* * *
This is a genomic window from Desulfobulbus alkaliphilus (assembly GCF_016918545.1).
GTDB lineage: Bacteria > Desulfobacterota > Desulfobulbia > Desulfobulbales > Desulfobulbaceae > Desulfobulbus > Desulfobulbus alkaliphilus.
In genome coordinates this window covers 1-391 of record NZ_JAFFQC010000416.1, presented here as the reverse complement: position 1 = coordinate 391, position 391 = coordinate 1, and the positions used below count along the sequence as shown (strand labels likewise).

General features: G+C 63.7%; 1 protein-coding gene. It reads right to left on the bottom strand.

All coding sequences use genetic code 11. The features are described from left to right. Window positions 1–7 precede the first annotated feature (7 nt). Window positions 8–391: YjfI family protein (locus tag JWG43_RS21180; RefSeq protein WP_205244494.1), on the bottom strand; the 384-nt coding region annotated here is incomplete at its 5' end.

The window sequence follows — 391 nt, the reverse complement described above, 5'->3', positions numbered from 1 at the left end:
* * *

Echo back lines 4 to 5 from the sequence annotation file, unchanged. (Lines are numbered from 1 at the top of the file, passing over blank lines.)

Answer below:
General features: G+C 63.7%; 1 protein-coding gene. It reads right to left on the bottom strand.

All coding sequences use genetic code 11. The features are described from left to right. Window positions 1–7 precede the first annotated feature (7 nt). Window positions 8–391: YjfI family protein (locus tag JWG43_RS21180; RefSeq protein WP_205244494.1), on the bottom strand; the 384-nt coding region annotated here is incomplete at its 5' end.